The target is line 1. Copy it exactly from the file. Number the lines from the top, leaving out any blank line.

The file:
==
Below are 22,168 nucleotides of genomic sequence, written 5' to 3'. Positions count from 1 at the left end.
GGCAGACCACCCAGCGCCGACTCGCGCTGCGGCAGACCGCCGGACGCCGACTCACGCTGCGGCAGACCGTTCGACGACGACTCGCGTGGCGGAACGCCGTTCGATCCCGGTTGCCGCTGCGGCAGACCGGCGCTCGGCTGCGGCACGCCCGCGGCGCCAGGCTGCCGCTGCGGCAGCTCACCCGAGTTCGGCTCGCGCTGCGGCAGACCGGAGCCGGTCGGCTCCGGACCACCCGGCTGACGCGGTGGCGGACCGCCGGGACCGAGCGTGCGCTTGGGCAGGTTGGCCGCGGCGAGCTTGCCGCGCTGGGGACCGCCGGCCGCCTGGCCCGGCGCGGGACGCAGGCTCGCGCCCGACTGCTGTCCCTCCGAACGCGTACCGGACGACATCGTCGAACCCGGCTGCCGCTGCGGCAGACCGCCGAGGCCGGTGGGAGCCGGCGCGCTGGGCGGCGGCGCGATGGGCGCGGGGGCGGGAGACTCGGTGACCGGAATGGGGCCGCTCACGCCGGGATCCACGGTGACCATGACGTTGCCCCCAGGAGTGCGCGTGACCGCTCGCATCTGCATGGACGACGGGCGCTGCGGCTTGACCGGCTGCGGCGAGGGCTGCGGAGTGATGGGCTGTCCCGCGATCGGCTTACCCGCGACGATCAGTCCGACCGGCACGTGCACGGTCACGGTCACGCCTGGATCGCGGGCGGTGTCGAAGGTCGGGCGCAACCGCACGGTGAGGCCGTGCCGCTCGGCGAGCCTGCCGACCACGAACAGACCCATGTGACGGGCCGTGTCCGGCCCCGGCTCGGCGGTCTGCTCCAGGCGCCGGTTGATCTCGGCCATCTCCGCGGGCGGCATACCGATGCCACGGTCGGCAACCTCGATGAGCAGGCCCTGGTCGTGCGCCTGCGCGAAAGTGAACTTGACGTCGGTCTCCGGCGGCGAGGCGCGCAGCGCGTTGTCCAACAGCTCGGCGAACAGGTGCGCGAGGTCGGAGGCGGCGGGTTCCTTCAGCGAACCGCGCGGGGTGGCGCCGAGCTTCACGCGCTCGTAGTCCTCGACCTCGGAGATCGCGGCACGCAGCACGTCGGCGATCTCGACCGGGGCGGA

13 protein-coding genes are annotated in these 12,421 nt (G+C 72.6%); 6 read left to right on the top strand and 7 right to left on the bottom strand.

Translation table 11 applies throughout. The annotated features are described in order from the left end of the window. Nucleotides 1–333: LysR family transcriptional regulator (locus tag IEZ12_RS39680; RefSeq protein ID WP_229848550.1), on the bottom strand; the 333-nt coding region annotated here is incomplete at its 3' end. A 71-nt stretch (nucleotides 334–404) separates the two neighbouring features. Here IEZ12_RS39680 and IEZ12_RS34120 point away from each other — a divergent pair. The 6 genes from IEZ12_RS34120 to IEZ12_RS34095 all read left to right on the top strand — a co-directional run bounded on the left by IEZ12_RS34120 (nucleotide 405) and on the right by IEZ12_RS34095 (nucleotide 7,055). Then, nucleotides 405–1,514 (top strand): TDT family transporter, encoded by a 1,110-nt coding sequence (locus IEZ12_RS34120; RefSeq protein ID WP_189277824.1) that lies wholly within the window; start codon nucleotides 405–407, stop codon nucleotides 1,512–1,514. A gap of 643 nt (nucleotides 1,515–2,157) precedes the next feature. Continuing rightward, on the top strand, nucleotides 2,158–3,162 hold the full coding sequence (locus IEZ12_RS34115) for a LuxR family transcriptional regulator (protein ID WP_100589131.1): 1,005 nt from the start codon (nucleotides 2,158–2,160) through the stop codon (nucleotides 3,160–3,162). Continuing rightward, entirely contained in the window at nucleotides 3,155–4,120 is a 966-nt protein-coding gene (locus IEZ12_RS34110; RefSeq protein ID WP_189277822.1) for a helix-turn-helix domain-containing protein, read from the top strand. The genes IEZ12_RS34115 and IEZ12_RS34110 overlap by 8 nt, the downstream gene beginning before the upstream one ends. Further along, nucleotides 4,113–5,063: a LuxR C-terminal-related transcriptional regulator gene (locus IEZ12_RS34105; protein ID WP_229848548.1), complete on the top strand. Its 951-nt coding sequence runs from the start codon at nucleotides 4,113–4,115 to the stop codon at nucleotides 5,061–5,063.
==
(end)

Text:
Below are 22,168 nucleotides of genomic sequence, written 5' to 3'. Positions count from 1 at the left end.